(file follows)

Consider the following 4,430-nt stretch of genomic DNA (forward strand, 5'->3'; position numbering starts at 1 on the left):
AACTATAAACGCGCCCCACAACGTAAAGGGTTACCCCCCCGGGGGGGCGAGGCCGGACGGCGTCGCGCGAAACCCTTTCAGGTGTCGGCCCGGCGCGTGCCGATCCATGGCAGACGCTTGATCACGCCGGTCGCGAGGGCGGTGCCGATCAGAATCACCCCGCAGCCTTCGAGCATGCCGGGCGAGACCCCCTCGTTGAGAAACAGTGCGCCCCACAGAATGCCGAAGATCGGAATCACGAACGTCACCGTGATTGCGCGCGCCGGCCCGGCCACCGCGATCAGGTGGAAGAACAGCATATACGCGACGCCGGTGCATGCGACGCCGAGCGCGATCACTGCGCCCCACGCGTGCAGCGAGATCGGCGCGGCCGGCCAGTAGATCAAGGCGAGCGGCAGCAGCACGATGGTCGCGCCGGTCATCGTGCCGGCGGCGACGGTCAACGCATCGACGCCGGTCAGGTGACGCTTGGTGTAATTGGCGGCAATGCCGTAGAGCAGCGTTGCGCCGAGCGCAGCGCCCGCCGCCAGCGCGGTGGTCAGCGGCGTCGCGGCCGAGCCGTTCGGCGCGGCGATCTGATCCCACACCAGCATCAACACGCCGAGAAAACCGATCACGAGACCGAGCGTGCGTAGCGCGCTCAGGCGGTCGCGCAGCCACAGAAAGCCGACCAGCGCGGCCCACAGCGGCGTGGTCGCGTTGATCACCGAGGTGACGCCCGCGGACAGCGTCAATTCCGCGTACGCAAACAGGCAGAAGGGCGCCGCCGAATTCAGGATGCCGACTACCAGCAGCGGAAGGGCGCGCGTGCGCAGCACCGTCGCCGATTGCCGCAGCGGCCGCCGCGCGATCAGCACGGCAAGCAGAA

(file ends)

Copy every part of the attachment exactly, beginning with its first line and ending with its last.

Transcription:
Consider the following 4,430-nt stretch of genomic DNA (forward strand, 5'->3'; position numbering starts at 1 on the left):
AACTATAAACGCGCCCCACAACGTAAAGGGTTACCCCCCCGGGGGGGCGAGGCCGGACGGCGTCGCGCGAAACCCTTTCAGGTGTCGGCCCGGCGCGTGCCGATCCATGGCAGACGCTTGATCACGCCGGTCGCGAGGGCGGTGCCGATCAGAATCACCCCGCAGCCTTCGAGCATGCCGGGCGAGACCCCCTCGTTGAGAAACAGTGCGCCCCACAGAATGCCGAAGATCGGAATCACGAACGTCACCGTGATTGCGCGCGCCGGCCCGGCCACCGCGATCAGGTGGAAGAACAGCATATACGCGACGCCGGTGCATGCGACGCCGAGCGCGATCACTGCGCCCCACGCGTGCAGCGAGATCGGCGCGGCCGGCCAGTAGATCAAGGCGAGCGGCAGCAGCACGATGGTCGCGCCGGTCATCGTGCCGGCGGCGACGGTCAACGCATCGACGCCGGTCAGGTGACGCTTGGTGTAATTGGCGGCAATGCCGTAGAGCAGCGTTGCGCCGAGCGCAGCGCCCGCCGCCAGCGCGGTGGTCAGCGGCGTCGCGGCCGAGCCGTTCGGCGCGGCGATCTGATCCCACACCAGCATCAACACGCCGAGAAAACCGATCACGAGACCGAGCGTGCGTAGCGCGCTCAGGCGGTCGCGCAGCCACAGAAAGCCGACCAGCGCGGCCCACAGCGGCGTGGTCGCGTTGATCACCGAGGTGACGCCCGCGGACAGCGTCAATTCCGCGTACGCAAACAGGCAGAAGGGCGCCGCCGAATTCAGGATGCCGACTACCAGCAGCGGAAGGGCGCGCGTGCGCAGCACCGTCGCCGATTGCCGCAGCGGCCGCCGCGCGATCAGCACGGCAAGCAGAA